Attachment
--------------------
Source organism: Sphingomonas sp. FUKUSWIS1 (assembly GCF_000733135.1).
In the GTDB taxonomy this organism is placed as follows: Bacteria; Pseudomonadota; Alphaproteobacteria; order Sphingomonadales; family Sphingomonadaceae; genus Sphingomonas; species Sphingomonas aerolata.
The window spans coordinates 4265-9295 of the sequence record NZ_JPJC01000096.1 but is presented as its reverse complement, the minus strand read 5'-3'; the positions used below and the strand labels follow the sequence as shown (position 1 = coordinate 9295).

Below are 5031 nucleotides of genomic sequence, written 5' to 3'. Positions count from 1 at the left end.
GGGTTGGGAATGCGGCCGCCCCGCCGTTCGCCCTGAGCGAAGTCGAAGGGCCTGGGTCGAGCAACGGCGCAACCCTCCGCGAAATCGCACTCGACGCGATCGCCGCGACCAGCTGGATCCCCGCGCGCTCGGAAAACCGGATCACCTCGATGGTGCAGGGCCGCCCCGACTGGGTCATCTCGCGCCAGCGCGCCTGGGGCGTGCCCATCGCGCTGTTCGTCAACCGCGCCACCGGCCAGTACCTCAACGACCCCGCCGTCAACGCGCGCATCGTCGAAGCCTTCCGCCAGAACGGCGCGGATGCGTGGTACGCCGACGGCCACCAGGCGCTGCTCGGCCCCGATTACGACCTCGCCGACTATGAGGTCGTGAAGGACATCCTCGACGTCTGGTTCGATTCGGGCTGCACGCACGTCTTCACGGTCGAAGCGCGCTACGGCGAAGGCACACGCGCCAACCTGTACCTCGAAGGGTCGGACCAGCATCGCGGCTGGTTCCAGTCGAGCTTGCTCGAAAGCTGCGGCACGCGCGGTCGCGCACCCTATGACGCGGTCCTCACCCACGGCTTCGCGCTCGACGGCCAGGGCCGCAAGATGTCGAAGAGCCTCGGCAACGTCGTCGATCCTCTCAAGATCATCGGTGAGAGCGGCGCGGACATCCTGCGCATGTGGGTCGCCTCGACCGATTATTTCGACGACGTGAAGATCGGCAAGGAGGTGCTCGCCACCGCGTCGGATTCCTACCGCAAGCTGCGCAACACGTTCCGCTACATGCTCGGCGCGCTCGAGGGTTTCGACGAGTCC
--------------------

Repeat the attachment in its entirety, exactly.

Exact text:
Source organism: Sphingomonas sp. FUKUSWIS1 (assembly GCF_000733135.1).
In the GTDB taxonomy this organism is placed as follows: Bacteria; Pseudomonadota; Alphaproteobacteria; order Sphingomonadales; family Sphingomonadaceae; genus Sphingomonas; species Sphingomonas aerolata.
The window spans coordinates 4265-9295 of the sequence record NZ_JPJC01000096.1 but is presented as its reverse complement, the minus strand read 5'-3'; the positions used below and the strand labels follow the sequence as shown (position 1 = coordinate 9295).

Below are 5031 nucleotides of genomic sequence, written 5' to 3'. Positions count from 1 at the left end.
GGGTTGGGAATGCGGCCGCCCCGCCGTTCGCCCTGAGCGAAGTCGAAGGGCCTGGGTCGAGCAACGGCGCAACCCTCCGCGAAATCGCACTCGACGCGATCGCCGCGACCAGCTGGATCCCCGCGCGCTCGGAAAACCGGATCACCTCGATGGTGCAGGGCCGCCCCGACTGGGTCATCTCGCGCCAGCGCGCCTGGGGCGTGCCCATCGCGCTGTTCGTCAACCGCGCCACCGGCCAGTACCTCAACGACCCCGCCGTCAACGCGCGCATCGTCGAAGCCTTCCGCCAGAACGGCGCGGATGCGTGGTACGCCGACGGCCACCAGGCGCTGCTCGGCCCCGATTACGACCTCGCCGACTATGAGGTCGTGAAGGACATCCTCGACGTCTGGTTCGATTCGGGCTGCACGCACGTCTTCACGGTCGAAGCGCGCTACGGCGAAGGCACACGCGCCAACCTGTACCTCGAAGGGTCGGACCAGCATCGCGGCTGGTTCCAGTCGAGCTTGCTCGAAAGCTGCGGCACGCGCGGTCGCGCACCCTATGACGCGGTCCTCACCCACGGCTTCGCGCTCGACGGCCAGGGCCGCAAGATGTCGAAGAGCCTCGGCAACGTCGTCGATCCTCTCAAGATCATCGGTGAGAGCGGCGCGGACATCCTGCGCATGTGGGTCGCCTCGACCGATTATTTCGACGACGTGAAGATCGGCAAGGAGGTGCTCGCCACCGCGTCGGATTCCTACCGCAAGCTGCGCAACACGTTCCGCTACATGCTCGGCGCGCTCGAGGGTTTCGACGAGTCC